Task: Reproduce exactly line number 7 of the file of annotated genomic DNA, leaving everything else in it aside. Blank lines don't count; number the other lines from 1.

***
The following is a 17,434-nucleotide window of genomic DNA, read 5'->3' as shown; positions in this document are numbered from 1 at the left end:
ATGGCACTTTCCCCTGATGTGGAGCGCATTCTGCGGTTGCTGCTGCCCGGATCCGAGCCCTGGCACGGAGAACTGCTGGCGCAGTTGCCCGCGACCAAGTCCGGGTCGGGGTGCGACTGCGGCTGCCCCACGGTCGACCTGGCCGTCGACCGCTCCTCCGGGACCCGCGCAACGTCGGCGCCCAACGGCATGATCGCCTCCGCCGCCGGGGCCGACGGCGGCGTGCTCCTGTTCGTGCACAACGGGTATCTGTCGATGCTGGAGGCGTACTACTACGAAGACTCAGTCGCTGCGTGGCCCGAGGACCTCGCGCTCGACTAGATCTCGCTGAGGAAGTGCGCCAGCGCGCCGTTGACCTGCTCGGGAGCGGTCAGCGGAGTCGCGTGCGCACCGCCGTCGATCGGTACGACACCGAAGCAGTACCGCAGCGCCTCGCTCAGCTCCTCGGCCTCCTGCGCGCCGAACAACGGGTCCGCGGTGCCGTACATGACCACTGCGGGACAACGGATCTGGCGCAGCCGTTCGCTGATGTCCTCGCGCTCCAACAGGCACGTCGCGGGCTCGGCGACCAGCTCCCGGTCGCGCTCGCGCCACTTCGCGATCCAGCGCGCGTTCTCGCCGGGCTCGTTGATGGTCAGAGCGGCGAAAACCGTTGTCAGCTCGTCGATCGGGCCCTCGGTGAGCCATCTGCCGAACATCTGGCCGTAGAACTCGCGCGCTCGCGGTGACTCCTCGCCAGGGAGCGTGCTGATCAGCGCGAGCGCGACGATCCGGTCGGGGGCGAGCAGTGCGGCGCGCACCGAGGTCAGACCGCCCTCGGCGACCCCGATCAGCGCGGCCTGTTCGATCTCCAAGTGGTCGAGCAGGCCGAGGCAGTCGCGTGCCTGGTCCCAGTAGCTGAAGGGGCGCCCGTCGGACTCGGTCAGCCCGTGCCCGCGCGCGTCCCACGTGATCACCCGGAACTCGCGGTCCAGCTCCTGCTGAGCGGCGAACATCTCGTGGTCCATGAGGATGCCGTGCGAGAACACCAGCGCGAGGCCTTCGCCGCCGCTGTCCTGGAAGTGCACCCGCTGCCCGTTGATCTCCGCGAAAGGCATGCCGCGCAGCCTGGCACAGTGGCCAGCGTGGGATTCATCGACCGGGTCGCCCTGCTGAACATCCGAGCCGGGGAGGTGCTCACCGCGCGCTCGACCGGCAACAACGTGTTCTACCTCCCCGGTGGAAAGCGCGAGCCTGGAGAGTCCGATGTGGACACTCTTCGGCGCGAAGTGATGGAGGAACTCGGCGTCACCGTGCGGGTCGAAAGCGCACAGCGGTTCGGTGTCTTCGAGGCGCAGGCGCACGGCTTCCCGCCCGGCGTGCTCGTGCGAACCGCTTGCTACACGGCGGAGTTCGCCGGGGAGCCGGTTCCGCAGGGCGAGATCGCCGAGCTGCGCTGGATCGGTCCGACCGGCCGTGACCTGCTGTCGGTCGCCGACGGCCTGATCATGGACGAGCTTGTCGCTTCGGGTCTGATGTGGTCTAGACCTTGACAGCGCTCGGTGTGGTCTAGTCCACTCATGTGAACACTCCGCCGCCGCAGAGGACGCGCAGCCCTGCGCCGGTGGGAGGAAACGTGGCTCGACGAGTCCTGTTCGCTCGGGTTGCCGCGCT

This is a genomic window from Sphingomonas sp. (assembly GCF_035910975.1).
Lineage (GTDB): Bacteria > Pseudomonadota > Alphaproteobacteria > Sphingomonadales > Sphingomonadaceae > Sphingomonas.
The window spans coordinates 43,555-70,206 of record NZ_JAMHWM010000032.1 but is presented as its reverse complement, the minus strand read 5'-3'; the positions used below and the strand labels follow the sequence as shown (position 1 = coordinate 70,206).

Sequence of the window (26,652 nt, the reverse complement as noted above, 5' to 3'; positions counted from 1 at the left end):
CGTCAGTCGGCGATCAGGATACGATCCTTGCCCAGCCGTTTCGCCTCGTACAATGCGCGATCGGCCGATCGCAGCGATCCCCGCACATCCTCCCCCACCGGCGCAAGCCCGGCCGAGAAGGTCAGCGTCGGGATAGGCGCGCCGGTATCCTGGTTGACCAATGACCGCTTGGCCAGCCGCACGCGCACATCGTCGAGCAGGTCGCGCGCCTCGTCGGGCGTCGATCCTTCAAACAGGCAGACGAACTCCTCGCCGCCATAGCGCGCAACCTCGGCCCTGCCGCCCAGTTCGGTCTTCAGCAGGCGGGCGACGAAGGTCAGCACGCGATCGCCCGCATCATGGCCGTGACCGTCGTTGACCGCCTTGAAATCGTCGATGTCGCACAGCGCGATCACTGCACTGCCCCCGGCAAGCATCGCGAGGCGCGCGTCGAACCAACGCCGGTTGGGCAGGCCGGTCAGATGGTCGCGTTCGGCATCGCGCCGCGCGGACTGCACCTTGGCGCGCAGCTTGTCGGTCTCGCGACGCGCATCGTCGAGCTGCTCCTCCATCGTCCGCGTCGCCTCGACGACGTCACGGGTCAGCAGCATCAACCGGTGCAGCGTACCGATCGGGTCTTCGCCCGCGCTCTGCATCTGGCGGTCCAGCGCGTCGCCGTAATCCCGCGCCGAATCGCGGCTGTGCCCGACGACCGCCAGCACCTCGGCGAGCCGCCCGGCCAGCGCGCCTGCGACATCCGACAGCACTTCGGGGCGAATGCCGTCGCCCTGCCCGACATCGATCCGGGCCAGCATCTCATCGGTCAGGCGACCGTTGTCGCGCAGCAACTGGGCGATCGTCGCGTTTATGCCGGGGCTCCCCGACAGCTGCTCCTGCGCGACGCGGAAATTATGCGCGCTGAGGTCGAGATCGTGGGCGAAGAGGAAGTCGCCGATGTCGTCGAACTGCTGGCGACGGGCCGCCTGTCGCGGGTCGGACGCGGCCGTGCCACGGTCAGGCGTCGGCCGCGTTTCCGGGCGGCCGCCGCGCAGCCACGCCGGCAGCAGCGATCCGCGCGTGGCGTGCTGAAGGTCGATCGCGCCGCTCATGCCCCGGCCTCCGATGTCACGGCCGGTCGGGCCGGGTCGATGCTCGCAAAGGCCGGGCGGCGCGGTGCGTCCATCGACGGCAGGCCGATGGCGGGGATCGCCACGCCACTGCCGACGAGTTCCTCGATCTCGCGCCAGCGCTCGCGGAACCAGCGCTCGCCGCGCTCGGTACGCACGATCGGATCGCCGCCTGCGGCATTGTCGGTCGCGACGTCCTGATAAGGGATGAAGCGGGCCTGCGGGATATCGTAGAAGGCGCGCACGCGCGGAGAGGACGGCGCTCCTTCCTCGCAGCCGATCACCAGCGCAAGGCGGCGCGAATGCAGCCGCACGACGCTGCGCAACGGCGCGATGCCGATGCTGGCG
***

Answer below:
CGTCAGTCGGCGATCAGGATACGATCCTTGCCCAGCCGTTTCGCCTCGTACAATGCGCGATCGGCCGATCGCAGCGATCCCCGCACATCCTCCCCCACCGGCGCAAGCCCGGCCGAGAAGGTCAGCGTCGGGATAGGCGCGCCGGTATCCTGGTTGACCAATGACCGCTTGGCCAGCCGCACGCGCACATCGTCGAGCAGGTCGCGCGCCTCGTCGGGCGTCGATCCTTCAAACAGGCAGACGAACTCCTCGCCGCCATAGCGCGCAACCTCGGCCCTGCCGCCCAGTTCGGTCTTCAGCAGGCGGGCGACGAAGGTCAGCACGCGATCGCCCGCATCATGGCCGTGACCGTCGTTGACCGCCTTGAAATCGTCGATGTCGCACAGCGCGATCACTGCACTGCCCCCGGCAAGCATCGCGAGGCGCGCGTCGAACCAACGCCGGTTGGGCAGGCCGGTCAGATGGTCGCGTTCGGCATCGCGCCGCGCGGACTGCACCTTGGCGCGCAGCTTGTCGGTCTCGCGACGCGCATCGTCGAGCTGCTCCTCCATCGTCCGCGTCGCCTCGACGACGTCACGGGTCAGCAGCATCAACCGGTGCAGCGTACCGATCGGGTCTTCGCCCGCGCTCTGCATCTGGCGGTCCAGCGCGTCGCCGTAATCCCGCGCCGAATCGCGGCTGTGCCCGACGACCGCCAGCACCTCGGCGAGCCGCCCGGCCAGCGCGCCTGCGACATCCGACAGCACTTCGGGGCGAATGCCGTCGCCCTGCCCGACATCGATCCGGGCCAGCATCTCATCGGTCAGGCGACCGTTGTCGCGCAGCAACTGGGCGATCGTCGCGTTTATGCCGGGGCTCCCCGACAGCTGCTCCTGCGCGACGCGGAAATTATGCGCGCTGAGGTCGAGATCGTGGGCGAAGAGGAAGTCGCCGATGTCGTCGAACTGCTGGCGACGGGCCGCCTGTCGCGGGTCGGACGCGGCCGTGCCACGGTCAGGCGTCGGCCGCGTTTCCGGGCGGCCGCCGCGCAGCCACGCCGGCAGCAGCGATCCGCGCGTGGCGTGCTGAAGGTCGATCGCGCCGCTCATGCCCCGGCCTCCGATGTCACGGCCGGTCGGGCCGGGTCGATGCTCGCAAAGGCCGGGCGGCGCGGTGCGTCCATCGACGGCAGGCCGATGGCGGGGATCGCCACGCCACTGCCGACGAGTTCCTCGATCTCGCGCCAGCGCTCGCGGAACCAGCGCTCGCCGCGCTCGGTACGCACGATCGGATCGCCGCCTGCGGCATTGTCGGTCGCGACGTCCTGATAAGGGATGAAGCGGGCCTGCGGGATATCGTAGAAGGCGCGCACGCGCGGAGAGGACGGCGCTCCTTCCTCGCAGCCGATCACCAGCGCAAGGCGGCGCGAATGCAGCCGCACGACGCTGCGCAACGGCGCGATGCCGATGCTGGCG